Skip to main content

Using with Next.js

To use localize your Next.js app you can use the Next.js i18n-routing feature.

Prerequisites

  1. Created Next.js project with installed @tolgee/react module
  2. Created project in Tolgee platform with 2 languages. In our case it is English (en) and Czech (cs).
  3. Added some localization key and translations for both languages. In our case the key name is hello_world
  4. Generated API key for your project
  5. Exported data as zip of jsons (stored somewhere)

Prepare your next-config

First you have to add i18n settings into your next-config.js.

/** @type {import('next').NextConfig} */
module.exports = {
reactStrictMode: true,
i18n: {
locales: ['en', 'cs'],
localeDetection: true,
defaultLocale: "en"
},
}

Set up your environment.

Create file (if not exists) .env.development.local and add this content to it

NEXT_PUBLIC_TOLGEE_API_KEY=<your api key>
NEXT_PUBLIC_TOLGEE_API_URL=https://app.tolgee.io

Then replace <your api key> with your generated API key.

Save exported data to project structure

Save exported json files to i18n folder in your project structure.

Add TolgeeProvider

Then wrap your main component with TolgeeProvider component. Import the localization data and provide them to TolgeeProvider using staticData prop.

import '../styles/globals.css'
import type {AppProps} from 'next/app'
import enLocale from "../i18n/en.json";
import csLocale from "../i18n/cs.json";
import {useRouter} from "next/router";
import {TolgeeProvider} from "@tolgee/react";

function MyApp({Component, pageProps}: AppProps) {
const {locale: activeLocale} = useRouter()

return <TolgeeProvider
forceLanguage={activeLocale}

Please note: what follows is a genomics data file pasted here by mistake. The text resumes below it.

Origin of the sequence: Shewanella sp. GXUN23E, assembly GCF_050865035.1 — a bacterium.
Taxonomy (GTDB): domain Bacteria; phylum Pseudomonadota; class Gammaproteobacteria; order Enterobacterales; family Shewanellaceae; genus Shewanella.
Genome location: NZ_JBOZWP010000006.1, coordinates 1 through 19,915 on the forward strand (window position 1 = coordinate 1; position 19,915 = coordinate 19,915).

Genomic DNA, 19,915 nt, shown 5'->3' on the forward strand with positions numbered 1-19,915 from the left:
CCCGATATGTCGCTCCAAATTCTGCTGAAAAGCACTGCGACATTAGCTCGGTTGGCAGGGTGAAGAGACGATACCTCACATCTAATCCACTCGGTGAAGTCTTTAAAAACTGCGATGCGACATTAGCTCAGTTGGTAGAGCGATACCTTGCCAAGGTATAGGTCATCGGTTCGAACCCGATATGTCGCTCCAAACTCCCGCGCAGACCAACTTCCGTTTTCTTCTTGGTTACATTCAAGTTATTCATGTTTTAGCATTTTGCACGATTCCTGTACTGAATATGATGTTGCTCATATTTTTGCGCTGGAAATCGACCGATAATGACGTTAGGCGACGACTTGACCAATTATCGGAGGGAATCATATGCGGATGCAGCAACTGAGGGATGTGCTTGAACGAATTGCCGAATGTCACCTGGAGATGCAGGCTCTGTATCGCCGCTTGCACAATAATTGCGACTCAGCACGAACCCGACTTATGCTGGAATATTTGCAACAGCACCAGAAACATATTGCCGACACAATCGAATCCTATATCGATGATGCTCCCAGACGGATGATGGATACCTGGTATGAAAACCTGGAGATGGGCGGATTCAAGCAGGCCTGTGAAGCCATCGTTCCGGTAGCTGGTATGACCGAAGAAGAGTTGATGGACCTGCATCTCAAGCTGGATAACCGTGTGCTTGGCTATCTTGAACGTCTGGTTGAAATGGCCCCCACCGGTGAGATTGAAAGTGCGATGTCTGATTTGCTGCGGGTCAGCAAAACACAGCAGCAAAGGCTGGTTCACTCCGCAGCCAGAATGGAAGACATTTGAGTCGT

apiKey={process.env.NEXT_PUBLIC_TOLGEE_API_KEY}
apiUrl={process.env.NEXT_PUBLIC_TOLGEE_API_URL}
staticData={{
en: enLocale,
cs: csLocale
}}
>
<Component {...pageProps} />
</TolgeeProvider>
}

export default MyApp

The forceLanguage prop forces Tolgee to use the language which is provided by Next.js. It will not try to change it using its own way.

We can optimize bundle size by only including locale which is needed for rendered page by using getInitialProps.


function MyApp({Component, pageProps, locales}: AppProps) {
const {locale: activeLocale} = useRouter()

return <TolgeeProvider
ui={UI}
forceLanguage={activeLocale}
apiKey={process.env.NEXT_PUBLIC_TOLGEE_API_KEY}
apiUrl={process.env.NEXT_PUBLIC_TOLGEE_API_URL}
staticData={{
en: () => import('../i18n/en.json'),
cs: () => import('../i18n/cs.json'),
...locales
}}
>
<Component {...pageProps} />
</TolgeeProvider>
}

MyApp.getInitialProps = async (context) => {
const locale = context.router.locale;
const result = {
locales: {
[locale]: await import(`../i18n/${locale}.json`),
},
};
return result;
};

Similarly, you can use getServerSideProps or getStaticProps on each page.

Change language with next.js router

As we need locale information both on server and client we need to use next.js native way.

import { useRouter } from 'next/router';

export const LangSelector: React.FC = () => {
const router = useRouter();
const setLanguage = (lang: string) => {
router.replace(router.pathname, undefined, { locale: lang });
};

return (
<select
onChange={(e) => setLanguage(e.target.value)}
value={router.locale}
>
<option value="en">🇬🇧 English</option>
<option value="cs">🇨🇿 Česky</option>
</select>
);
};

Use T component to translate something

Use T component to translate some text somewhere in your app.

<h1><T>hello_world</T></h1>

You are done! Now you can translate your strings directly in your application, and enjoy the features of Next.js in the same time! You can find the example application code in this repo: github.com/tolgee/next-example.

Now you can use translation methods described here.